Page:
Arterio venous carbon dioxide removal (AVCO2R) for severe respiratory failure

Joseph B. Zwischenberger, Dongfong Wang, Scott K. Alpard, Clare Savage, Donald J. Deyo, Frank C. Schmalstieg, Akhil Bidani

Research output: Contribution to journalConference articlepeer-review

1 Scopus citations


Arteriovenous carbon dioxide removal (AVCO2R) by a low-resistance gas exchanger in a simple arteriovenous shunt is capable of achieving near total CO2 removal and lung rest during ARDS. We evaluated AVCO2R effect on a LD50 smoke/burn (36 breath, 40% III° TBSA) ARDS model in a prospective, randomized, controlled, unblinded 7-day outcomes study of ventilator free days and survival. All AVCO2R sheep survived, while only 2 SHAM animals survived the 7-day study. AVCO2R had 2.4 ventilator dependent days versus 6.5 days with SHAM. Four our initial patient experience, 5 adults in unresponsive, severe ARDS were successfully cannulated for AVCO2R at bedside and completed the 72-h trial and 3/5 patients were discharged. AVCO2R removed approximately 70% of CO2. Changes in ventilator parameters from baseline to 48 h included a decrease in tidal volume, peak inspiratory pressure, minute ventilation, and respiratory rate. Next, a before-after study of AVCO2R was performed on 8 subjects with ARDS. PaCO2 decreased significantly despite a decrease in minute ventilation from baseline and normalization of pH. We propose the normalization of CO2 and decreased minute ventilation allows amelioration of the pathophysiology of ARDS.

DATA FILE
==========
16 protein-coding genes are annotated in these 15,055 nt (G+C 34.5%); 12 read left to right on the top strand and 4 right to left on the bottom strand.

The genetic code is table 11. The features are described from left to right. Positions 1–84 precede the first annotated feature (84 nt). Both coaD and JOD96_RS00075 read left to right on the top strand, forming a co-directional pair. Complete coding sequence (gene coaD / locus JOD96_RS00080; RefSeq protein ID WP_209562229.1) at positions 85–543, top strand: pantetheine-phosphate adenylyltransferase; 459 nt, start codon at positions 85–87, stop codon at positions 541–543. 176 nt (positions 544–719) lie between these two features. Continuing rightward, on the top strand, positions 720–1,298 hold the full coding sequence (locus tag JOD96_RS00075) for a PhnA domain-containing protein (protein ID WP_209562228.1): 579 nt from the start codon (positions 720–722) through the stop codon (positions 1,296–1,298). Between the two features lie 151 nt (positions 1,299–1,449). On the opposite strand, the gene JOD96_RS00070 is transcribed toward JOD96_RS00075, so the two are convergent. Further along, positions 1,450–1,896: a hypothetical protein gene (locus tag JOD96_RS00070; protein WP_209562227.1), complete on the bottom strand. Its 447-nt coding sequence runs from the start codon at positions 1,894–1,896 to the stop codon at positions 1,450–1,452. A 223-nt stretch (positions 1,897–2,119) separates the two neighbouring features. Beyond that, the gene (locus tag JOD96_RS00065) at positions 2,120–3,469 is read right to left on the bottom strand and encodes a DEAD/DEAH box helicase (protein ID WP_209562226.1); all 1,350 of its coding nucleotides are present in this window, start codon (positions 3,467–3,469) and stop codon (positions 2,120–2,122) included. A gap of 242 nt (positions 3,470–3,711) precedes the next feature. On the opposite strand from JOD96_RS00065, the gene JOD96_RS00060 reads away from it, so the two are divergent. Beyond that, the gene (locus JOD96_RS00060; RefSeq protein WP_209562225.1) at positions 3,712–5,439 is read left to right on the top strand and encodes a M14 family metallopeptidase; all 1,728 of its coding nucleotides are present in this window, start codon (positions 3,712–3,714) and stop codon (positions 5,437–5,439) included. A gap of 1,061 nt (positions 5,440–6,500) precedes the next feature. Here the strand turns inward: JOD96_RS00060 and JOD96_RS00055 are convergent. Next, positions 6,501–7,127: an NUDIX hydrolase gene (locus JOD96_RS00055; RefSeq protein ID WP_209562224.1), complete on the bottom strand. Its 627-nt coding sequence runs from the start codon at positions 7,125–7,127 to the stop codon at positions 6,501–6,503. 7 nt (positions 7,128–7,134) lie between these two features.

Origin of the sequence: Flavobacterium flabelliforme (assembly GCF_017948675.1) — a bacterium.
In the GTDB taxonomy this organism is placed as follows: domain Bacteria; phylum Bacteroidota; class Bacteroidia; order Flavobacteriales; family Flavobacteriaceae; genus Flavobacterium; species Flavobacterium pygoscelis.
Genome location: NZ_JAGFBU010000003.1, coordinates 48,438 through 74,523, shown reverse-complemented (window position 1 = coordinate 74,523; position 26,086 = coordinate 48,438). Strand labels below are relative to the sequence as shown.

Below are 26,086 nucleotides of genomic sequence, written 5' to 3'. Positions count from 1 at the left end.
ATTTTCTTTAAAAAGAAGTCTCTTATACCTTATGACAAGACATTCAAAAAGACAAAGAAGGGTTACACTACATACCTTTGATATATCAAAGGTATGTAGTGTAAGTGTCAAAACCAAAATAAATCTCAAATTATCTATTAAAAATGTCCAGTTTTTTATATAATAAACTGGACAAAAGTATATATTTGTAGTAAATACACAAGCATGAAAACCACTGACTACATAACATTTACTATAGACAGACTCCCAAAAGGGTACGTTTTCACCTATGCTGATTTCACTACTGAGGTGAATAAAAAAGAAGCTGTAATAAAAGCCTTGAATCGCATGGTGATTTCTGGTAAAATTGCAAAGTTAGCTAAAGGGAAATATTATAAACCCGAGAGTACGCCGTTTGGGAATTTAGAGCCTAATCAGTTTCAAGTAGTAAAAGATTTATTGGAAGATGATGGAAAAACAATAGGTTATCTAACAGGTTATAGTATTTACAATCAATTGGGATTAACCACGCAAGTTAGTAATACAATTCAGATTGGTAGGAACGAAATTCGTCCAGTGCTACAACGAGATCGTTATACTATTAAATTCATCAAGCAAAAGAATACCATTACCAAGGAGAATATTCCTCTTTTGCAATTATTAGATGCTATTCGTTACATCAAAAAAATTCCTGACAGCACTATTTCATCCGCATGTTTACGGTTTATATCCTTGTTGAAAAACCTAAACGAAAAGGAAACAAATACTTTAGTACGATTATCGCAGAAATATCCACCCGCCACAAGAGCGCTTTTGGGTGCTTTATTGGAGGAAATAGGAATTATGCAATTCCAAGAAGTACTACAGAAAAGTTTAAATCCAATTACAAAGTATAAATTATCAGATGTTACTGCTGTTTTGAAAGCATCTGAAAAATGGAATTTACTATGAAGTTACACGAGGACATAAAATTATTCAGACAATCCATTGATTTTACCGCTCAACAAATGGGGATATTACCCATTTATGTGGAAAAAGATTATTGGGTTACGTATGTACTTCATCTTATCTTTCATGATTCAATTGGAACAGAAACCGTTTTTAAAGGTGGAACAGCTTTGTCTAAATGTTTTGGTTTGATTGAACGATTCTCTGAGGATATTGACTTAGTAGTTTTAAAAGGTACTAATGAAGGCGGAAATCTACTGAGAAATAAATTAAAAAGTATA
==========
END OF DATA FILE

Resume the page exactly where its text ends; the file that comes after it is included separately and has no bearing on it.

Original languageEnglish (US)
Pages (from-to)1579-1580
Number of pages2
JournalAnnual International Conference of the IEEE Engineering in Medicine and Biology - Proceedings
StatePublished - 2002
Externally publishedYes
EventProceedings of the 2002 IEEE Engineering in Medicine and Biology 24th Annual Conference and the 2002 Fall Meeting of the Biomedical Engineering Society (BMES / EMBS) - Houston, TX, United States
Duration: Oct 23 2002Oct 26 2002


  • ARDS
  • Arteriovenous CO removal
  • Mechanical ventilation

ASJC Scopus subject areas

  • Signal Processing
  • Biomedical Engineering
  • Computer Vision and Pattern Recognition
  • Health Informatics


Dive into the research topics of 'Arterio venous carbon dioxide removal (AVCO2R) for severe respiratory failure'. Together they form a unique fingerprint.

Cite this